The Charlottetown Festival announced yesterday that it’s cutting the size of its orchestra from 19 to 13. My friend Dale eloquently dicusses all of this from the point of view of a musician in the pit, and I highly recommend that you read his post.
I’m no great fan of Anne of Green Gables — The Musical — I am a victim, alas, of being part of the chorus for a staging of the musical when I was in grade 3, and so I have a strong involuntary flight response whenever I hear the stirring refrain “Anne of Green Gables, never change.”
But I’m the father of a die-hard fan — Oliver has seen the musical every summer for as long as I can remember — and as much as it pains me that Anne is the primary artistic output of “Canada’s National Memorial to the Fathers of Confederation,” I recognize the centrality of the musical to the cultural and economic life of the city and the province, and so, despite my artistic misgivings, I am forced to admit that, net-net, it’s a good thing.
I also have a lot of friends who are employed, directly or indirectly, by the musical’s annual staging: technicians, stage crew, carpenters, designers. And musicians. Indeed if you you want make a living as a professional musician on Prince Edward Island, the Festival’s pit is about your only option; and the contribution of those so-employed to the musical life of the province is inestimable.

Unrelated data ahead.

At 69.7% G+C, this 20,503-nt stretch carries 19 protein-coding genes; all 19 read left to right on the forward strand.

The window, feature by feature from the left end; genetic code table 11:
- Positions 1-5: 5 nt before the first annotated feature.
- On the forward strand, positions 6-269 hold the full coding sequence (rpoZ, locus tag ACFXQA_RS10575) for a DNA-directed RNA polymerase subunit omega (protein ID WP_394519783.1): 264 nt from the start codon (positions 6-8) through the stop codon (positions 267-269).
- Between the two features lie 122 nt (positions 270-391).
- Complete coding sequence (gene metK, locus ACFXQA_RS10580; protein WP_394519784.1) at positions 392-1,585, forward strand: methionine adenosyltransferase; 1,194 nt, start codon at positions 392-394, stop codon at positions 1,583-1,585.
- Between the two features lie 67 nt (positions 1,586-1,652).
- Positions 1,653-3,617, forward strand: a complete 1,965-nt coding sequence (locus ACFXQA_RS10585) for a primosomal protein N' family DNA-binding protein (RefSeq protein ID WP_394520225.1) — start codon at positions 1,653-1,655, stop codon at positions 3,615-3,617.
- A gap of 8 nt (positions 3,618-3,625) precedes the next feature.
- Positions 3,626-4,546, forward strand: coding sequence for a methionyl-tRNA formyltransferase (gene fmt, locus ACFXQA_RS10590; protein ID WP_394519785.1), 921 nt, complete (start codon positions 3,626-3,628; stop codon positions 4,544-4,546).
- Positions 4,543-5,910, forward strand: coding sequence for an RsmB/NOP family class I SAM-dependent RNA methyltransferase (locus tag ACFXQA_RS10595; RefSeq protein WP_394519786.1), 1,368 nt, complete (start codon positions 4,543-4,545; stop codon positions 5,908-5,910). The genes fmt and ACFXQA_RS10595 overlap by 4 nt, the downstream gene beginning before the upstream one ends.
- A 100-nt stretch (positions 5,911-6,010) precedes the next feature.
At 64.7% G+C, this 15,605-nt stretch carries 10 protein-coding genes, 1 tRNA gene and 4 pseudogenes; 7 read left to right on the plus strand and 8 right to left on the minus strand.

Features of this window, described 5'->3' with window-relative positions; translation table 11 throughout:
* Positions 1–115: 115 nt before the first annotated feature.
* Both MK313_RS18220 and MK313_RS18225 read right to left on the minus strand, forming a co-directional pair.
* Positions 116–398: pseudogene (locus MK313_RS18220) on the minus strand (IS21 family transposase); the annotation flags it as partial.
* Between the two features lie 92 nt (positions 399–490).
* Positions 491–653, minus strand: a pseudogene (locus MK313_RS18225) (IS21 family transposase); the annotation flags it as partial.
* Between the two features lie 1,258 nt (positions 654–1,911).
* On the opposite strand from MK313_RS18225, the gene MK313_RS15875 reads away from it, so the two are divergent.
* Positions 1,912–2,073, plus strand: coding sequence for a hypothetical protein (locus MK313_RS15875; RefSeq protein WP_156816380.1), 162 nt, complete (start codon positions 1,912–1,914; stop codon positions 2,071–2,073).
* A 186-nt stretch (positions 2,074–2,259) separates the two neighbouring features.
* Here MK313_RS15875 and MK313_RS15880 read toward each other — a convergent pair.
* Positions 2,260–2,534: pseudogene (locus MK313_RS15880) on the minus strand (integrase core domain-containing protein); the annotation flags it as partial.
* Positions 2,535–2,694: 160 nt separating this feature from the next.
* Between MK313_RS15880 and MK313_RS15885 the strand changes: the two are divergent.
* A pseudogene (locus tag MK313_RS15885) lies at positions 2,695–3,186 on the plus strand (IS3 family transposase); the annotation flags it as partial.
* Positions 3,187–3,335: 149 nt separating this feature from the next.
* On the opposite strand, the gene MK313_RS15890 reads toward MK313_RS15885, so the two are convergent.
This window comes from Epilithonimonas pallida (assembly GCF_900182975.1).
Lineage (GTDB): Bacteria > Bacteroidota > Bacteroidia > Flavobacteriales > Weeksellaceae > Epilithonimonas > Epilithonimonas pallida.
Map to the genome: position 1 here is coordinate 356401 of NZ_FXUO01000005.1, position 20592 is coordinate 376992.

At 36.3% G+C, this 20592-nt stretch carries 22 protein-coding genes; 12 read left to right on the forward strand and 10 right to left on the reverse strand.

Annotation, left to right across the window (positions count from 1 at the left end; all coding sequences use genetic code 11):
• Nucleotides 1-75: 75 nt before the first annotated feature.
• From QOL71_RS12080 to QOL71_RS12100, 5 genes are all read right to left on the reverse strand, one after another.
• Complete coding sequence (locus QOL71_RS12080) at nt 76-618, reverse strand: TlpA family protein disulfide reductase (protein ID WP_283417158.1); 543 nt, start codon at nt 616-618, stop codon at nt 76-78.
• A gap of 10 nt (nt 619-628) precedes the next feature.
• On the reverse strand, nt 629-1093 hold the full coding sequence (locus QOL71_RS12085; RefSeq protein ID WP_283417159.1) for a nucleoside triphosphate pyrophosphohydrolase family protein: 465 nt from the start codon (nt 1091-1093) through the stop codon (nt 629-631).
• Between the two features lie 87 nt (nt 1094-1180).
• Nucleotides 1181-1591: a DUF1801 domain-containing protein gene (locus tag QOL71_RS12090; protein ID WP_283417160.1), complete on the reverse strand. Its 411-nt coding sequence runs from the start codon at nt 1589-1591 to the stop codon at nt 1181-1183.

So when the Charlottetown Festival cuts 6 positions from its orchestra, I pay attention: I’m concerned for friends, concerned for the musical itself, and concerned for what the unanticipated side-effects of such a cut will be for the Island.
What really bothers me about the announcement of this cut is the way that it was spun by the Confederation Centre administration: CEO Jessie Inman was quoted by the CBC saying:
“I think the magical theatre experience that we have offered to our patrons of Anne — The Musical for so many years will be maintained. The integrity of that score will be maintained, and I don’t believe that our patrons will have any lesser experience,” she said.
Which I read as “we never really needed those 6 other musicians anyway, and nobody will notice they’re not there.” Setting aside whether this is true or not, this shows tremendous disrespect to the players whose positions will be cut: if there will be no “lesser experience,” then, presumably, they were just dross taking up space in the pit.
It’s fine to spin the “magical theatre experience” bullshit to bus tour companies, but this kind of talk has no place when addressing so serious a cut to an Island audience: these musicians are our friends, our neighbours, our music teachers, the parents of our kids’ friends, the people we see on the street every day. Whether or not economic realities of the Centre’s operation require this cut, Ms. Inman owes all of the musicians employed by the Charlottetown Festival an apology for her callous disregard to the role they have played in the success of the musical and in their importance to the Island community.
I completey agree with your comment — 100% — and I also agree that I take offence to the “spin” and the “wording of the announcement.”